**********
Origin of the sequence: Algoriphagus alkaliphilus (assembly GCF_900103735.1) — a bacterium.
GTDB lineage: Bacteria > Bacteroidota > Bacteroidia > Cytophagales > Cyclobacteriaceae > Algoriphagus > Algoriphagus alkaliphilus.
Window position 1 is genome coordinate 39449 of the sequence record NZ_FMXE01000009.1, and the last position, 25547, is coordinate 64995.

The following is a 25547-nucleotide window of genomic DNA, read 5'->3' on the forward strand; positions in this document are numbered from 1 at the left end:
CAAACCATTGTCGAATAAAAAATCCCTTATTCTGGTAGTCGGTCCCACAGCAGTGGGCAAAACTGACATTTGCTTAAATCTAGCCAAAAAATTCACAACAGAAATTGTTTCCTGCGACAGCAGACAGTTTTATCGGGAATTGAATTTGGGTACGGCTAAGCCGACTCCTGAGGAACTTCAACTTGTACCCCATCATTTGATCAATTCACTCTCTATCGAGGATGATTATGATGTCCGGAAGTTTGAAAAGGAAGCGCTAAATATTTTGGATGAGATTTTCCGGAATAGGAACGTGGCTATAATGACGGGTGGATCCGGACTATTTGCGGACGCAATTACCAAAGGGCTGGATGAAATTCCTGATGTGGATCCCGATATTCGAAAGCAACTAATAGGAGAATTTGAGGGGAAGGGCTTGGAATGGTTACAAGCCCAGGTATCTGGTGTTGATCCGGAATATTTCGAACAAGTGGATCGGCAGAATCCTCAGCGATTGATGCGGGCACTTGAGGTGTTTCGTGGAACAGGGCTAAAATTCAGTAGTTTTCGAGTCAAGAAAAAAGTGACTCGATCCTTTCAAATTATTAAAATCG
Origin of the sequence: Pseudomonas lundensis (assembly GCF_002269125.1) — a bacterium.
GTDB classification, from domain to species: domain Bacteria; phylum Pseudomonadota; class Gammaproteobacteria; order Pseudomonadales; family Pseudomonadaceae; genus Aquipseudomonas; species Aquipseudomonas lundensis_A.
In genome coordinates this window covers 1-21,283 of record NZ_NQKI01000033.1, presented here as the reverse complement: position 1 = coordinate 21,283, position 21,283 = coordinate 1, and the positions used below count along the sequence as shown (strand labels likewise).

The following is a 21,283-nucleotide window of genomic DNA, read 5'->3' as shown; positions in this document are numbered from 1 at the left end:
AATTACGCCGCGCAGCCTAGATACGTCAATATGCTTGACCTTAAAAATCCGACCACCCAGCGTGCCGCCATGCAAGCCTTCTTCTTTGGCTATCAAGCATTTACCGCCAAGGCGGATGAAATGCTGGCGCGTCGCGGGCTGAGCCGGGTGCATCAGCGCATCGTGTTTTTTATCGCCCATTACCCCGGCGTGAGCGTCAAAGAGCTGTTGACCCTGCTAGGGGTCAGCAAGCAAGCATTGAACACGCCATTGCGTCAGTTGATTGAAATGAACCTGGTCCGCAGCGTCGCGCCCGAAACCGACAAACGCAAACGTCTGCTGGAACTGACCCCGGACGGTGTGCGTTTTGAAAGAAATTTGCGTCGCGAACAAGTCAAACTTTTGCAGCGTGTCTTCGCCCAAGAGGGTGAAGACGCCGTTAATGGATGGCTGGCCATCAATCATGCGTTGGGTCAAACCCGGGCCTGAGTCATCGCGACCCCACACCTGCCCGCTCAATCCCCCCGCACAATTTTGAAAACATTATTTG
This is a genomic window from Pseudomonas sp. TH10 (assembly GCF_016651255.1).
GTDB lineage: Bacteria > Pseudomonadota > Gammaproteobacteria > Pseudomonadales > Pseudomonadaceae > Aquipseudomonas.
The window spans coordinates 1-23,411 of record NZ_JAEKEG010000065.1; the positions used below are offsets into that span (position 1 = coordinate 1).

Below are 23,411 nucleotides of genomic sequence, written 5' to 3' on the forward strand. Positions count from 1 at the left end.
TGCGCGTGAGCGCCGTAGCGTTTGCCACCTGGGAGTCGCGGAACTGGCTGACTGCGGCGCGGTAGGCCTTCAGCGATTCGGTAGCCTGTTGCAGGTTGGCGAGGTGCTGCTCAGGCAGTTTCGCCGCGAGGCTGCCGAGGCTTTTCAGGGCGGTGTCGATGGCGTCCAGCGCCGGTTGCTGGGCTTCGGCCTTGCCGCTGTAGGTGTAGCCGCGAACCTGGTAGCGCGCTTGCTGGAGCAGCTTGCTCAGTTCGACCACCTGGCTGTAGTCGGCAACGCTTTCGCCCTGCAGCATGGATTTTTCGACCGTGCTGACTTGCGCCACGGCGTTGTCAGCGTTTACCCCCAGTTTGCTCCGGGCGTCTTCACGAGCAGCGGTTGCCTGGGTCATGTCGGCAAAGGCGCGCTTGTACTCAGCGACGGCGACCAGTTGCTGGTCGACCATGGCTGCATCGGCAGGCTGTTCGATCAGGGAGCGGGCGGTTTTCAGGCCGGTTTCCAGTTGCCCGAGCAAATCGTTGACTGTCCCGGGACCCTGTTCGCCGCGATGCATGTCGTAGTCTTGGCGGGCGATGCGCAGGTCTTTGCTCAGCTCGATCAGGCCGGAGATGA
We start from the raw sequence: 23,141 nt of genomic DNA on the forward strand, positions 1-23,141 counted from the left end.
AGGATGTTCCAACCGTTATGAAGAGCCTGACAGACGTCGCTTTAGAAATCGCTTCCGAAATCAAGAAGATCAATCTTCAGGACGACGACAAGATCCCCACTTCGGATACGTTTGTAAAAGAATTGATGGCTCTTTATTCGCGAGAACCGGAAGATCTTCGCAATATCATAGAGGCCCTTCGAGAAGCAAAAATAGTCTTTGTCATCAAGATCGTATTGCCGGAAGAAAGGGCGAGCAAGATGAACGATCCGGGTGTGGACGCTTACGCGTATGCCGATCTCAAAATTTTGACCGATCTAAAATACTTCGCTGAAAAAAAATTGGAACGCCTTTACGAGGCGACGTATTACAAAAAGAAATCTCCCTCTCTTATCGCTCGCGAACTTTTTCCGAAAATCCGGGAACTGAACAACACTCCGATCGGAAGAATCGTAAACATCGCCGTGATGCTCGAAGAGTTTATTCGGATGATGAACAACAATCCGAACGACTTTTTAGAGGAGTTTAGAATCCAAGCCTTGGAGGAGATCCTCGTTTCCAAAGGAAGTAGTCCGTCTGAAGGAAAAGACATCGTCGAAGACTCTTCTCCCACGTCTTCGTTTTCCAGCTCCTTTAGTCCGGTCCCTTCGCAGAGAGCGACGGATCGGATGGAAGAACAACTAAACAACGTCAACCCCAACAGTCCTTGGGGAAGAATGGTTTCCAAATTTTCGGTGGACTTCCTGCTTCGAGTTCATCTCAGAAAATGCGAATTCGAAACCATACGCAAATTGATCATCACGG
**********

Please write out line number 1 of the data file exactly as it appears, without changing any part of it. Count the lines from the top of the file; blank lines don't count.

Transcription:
Origin of the sequence: Algoriphagus alkaliphilus (assembly GCF_900103735.1) — a bacterium.